Sir Christopher Wren

I was asked last night to speak at the annual dinner of The Worshipful Company of Architects about Christopher Wren, whose tercentenary we are about to celebrate on February 25th.

It is not easy to condense what one knows about someone who lived to the age of ninety two into eight minutes, but what follows was my attempt:-

• I have been encouraged to say something about Sir Christopher Wren, the three hundredth anniversary of whose death we will commemorate next month, on February 25th, exactly three hundred years after Wren sat down in an armchair of the house he had leased in St. James’s Street after lunch, having caught a chill on his way travelling from Hampton Court, where he had retired after leaving the Office of Works.   His servant came in later in the afternoon and found him dead.  

• Wren had spent most of the previous five years thinking not so much about issues of architecture as about Longitude, the problems of which he had not been able to solve and wanted to before he died.   In some ways, he remained at heart the scientist he had originally been, before being persuaded to switch to architecture by Charles II.

• The issues I want to consider very briefly are:- What sort of man was Christopher Wren ? And what is it about Wren’s career which makes it so worth paying attention to three hundred years later ?

• The first thing is that he was pretty, although not entirely, philosophical about changes in taste, the changed attitude to design which made his way of working seem old-fashioned, too much influenced by the court, by the time of his death.   Instead of getting upset about the fact that he had been removed from his office after fifty years of devoted royal and public service, he settled down with his son to provide a detailed documentary record of all his work, later published in 1750 by his grandson, Stephen Wren, under the title Parentalia, which includes full details not just of his architectural work, but also his scientific experiments early in his career when he was a Fellow of All Souls and Gresham Professor of Astronomy, together with drafts of his ideas about architecture.   He understood the importance of documentation to any future interpretation of his career and he wanted to make sure that there was plenty of evidence for his achievements.

• The second thing worth paying close attention to about Wren and his career was how immensely pragmatic he was.   If one looks at the repeated changes in the design of St. Paul’s, one can see Wren shifting and adapting according to the requirements of his clients, the cathedral clergy, who wanted a design which was much more conservative than what Wren proposed in his Great Model in September 1674.   Even though he would probably himself have much preferred the design represented by the Great Model, still extant and housed at St. Paul’s, he accepted the criticism of the clergy, who felt that the Model was insufficiently Cathedral-like, and he produced a new and adapted design, the so-called Warrant Design, which had a more conventional nave and choir, although still with a great dome which had been at the heart of all of Wren’s proposals from the beginning, even before the Great Fire had destroyed the old St. Paul’s.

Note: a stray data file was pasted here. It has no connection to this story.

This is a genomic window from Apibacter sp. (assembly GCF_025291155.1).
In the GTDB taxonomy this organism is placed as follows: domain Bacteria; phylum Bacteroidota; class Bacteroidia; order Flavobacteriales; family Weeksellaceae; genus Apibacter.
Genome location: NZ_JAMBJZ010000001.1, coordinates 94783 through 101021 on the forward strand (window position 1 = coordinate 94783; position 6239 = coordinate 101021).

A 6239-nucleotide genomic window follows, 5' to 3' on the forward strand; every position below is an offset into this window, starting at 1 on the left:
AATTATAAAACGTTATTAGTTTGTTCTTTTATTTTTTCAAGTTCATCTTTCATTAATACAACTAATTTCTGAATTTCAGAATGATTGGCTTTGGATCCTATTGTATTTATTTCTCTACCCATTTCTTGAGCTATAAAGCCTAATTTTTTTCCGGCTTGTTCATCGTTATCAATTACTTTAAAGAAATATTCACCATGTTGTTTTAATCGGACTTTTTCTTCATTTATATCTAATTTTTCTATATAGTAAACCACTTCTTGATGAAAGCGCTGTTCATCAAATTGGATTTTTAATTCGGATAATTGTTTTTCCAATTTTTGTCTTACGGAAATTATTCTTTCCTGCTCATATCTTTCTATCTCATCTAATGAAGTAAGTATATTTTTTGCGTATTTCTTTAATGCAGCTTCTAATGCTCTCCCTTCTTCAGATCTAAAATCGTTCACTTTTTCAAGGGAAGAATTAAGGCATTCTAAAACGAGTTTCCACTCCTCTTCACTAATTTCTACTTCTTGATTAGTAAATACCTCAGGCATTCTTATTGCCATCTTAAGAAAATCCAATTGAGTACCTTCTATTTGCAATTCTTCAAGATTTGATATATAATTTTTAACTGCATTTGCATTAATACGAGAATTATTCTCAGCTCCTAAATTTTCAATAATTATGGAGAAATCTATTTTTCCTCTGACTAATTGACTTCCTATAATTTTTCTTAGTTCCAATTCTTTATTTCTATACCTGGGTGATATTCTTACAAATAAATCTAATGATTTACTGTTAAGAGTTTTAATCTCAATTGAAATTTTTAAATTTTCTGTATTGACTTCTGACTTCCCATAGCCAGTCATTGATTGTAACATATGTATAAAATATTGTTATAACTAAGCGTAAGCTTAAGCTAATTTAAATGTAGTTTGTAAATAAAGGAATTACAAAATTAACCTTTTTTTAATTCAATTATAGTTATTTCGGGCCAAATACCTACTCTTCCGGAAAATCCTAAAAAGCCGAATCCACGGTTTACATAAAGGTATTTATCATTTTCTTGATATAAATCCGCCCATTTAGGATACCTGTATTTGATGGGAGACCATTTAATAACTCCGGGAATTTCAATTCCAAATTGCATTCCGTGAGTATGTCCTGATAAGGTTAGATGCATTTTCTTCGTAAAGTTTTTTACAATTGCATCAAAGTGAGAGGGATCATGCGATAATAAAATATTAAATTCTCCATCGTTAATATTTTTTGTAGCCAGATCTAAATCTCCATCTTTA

• Although Wren was immensely able and could occasionally show traces of impatience, as when he decided to make no more models of St. Paul’s because he did not wish to have to submit his drawing to those he regarded as ‘incompetent Judges’, he was willing to subordinate his ego in a way which was highly admirable.   He did not regard himself as what we would describe as a ‘star architect’.   He worked closely with those around him, including John Vanbrugh.

• The third thing which is very admirable about Wren is his sense of the city as a whole.   He was a London person.   He threw himself into the redesign of London after the Great Fire, submitting designs to the King for wider and straighter streets and a proper quayside — his plans were based on what he had seen the previous year in Paris — only about four days after the fire had ended.   His plans were thwarted by the desire of the citizens of London to reconstruct the City as fast as possible, based on existing property rights, without going through the huge legal complexities of renegotiating them.   But Wren kept a sense of the way that architecture can, and should, contribute to its surroundings.   St. Paul’s is designed as much as a civic and national monument as it is a holy place, which is probably why it still maintains such a strong hold on the national imagination.   His work on the City Churches was in many ways severely practical, but he allowed for a spirit of free invention in the design of the church towers and spires which would be visible from a distance, as demonstrated in engravings of the City’s skyline.  

• Wren wasn’t remotely interested in the design of country houses.   He wanted to improve the working of the City — its palaces, its hospitals, above all, its churches — and he undertook his work without any particular need for personal enrichment, going to visit St. Paul’s every Saturday to inspect how work was getting on.   He worked as part of a team.   It was the result which was important.

• So, I hope you will all agree that Wren was, in every way, a very remarkable person.   Someone of acute intellect;  an effective draughtsman;  brilliant at problem solving;  but, also, oddly and unusually modest, willing to subordinate his ego to the task at hand.  

• I would now ask you to raise your glasses to salute the memory of Sir Christopher Wren.

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